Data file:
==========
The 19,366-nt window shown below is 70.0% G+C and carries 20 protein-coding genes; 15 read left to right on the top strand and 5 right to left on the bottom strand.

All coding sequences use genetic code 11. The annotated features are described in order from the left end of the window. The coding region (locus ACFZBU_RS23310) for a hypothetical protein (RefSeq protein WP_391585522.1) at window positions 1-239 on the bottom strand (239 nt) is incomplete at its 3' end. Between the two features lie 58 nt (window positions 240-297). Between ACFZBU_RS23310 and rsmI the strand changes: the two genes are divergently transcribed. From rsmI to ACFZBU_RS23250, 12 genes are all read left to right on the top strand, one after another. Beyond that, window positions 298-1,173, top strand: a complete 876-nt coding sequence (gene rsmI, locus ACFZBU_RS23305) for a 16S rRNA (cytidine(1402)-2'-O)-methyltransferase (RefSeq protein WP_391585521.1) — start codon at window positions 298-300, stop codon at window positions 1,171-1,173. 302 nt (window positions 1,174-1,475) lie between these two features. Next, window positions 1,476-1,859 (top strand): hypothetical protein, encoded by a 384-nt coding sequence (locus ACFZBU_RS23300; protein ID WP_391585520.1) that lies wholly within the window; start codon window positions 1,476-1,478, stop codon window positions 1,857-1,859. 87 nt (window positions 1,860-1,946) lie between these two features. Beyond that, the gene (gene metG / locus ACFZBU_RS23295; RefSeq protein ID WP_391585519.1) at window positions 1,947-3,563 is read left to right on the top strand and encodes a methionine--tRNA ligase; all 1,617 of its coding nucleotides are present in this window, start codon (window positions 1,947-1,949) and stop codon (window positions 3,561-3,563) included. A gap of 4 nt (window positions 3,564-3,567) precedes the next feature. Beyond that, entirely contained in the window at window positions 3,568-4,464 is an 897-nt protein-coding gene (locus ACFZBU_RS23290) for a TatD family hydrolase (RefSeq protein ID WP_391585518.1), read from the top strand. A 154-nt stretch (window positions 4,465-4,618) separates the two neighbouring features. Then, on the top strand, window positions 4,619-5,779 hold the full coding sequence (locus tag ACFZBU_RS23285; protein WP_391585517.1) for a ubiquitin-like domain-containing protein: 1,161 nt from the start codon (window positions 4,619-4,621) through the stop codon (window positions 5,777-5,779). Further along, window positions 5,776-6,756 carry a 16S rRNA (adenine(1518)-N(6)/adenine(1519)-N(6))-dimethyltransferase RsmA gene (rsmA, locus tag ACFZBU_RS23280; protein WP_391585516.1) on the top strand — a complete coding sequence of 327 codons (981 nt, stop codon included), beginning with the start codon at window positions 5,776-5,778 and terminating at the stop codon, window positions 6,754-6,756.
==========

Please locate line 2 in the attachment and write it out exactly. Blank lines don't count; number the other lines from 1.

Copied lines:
All coding sequences use genetic code 11. The annotated features are described in order from the left end of the window. The coding region (locus ACFZBU_RS23310) for a hypothetical protein (RefSeq protein WP_391585522.1) at window positions 1-239 on the bottom strand (239 nt) is incomplete at its 3' end. Between the two features lie 58 nt (window positions 240-297). Between ACFZBU_RS23310 and rsmI the strand changes: the two genes are divergently transcribed. From rsmI to ACFZBU_RS23250, 12 genes are all read left to right on the top strand, one after another. Beyond that, window positions 298-1,173, top strand: a complete 876-nt coding sequence (gene rsmI, locus ACFZBU_RS23305) for a 16S rRNA (cytidine(1402)-2'-O)-methyltransferase (RefSeq protein WP_391585521.1) — start codon at window positions 298-300, stop codon at window positions 1,171-1,173. 302 nt (window positions 1,174-1,475) lie between these two features. Next, window positions 1,476-1,859 (top strand): hypothetical protein, encoded by a 384-nt coding sequence (locus ACFZBU_RS23300; protein ID WP_391585520.1) that lies wholly within the window; start codon window positions 1,476-1,478, stop codon window positions 1,857-1,859. 87 nt (window positions 1,860-1,946) lie between these two features. Beyond that, the gene (gene metG / locus ACFZBU_RS23295; RefSeq protein ID WP_391585519.1) at window positions 1,947-3,563 is read left to right on the top strand and encodes a methionine--tRNA ligase; all 1,617 of its coding nucleotides are present in this window, start codon (window positions 1,947-1,949) and stop codon (window positions 3,561-3,563) included. A gap of 4 nt (window positions 3,564-3,567) precedes the next feature. Beyond that, entirely contained in the window at window positions 3,568-4,464 is an 897-nt protein-coding gene (locus ACFZBU_RS23290) for a TatD family hydrolase (RefSeq protein ID WP_391585518.1), read from the top strand. A 154-nt stretch (window positions 4,465-4,618) separates the two neighbouring features. Then, on the top strand, window positions 4,619-5,779 hold the full coding sequence (locus tag ACFZBU_RS23285; protein WP_391585517.1) for a ubiquitin-like domain-containing protein: 1,161 nt from the start codon (window positions 4,619-4,621) through the stop codon (window positions 5,777-5,779). Further along, window positions 5,776-6,756 carry a 16S rRNA (adenine(1518)-N(6)/adenine(1519)-N(6))-dimethyltransferase RsmA gene (rsmA, locus tag ACFZBU_RS23280; protein WP_391585516.1) on the top strand — a complete coding sequence of 327 codons (981 nt, stop codon included), beginning with the start codon at window positions 5,776-5,778 and terminating at the stop codon, window positions 6,754-6,756.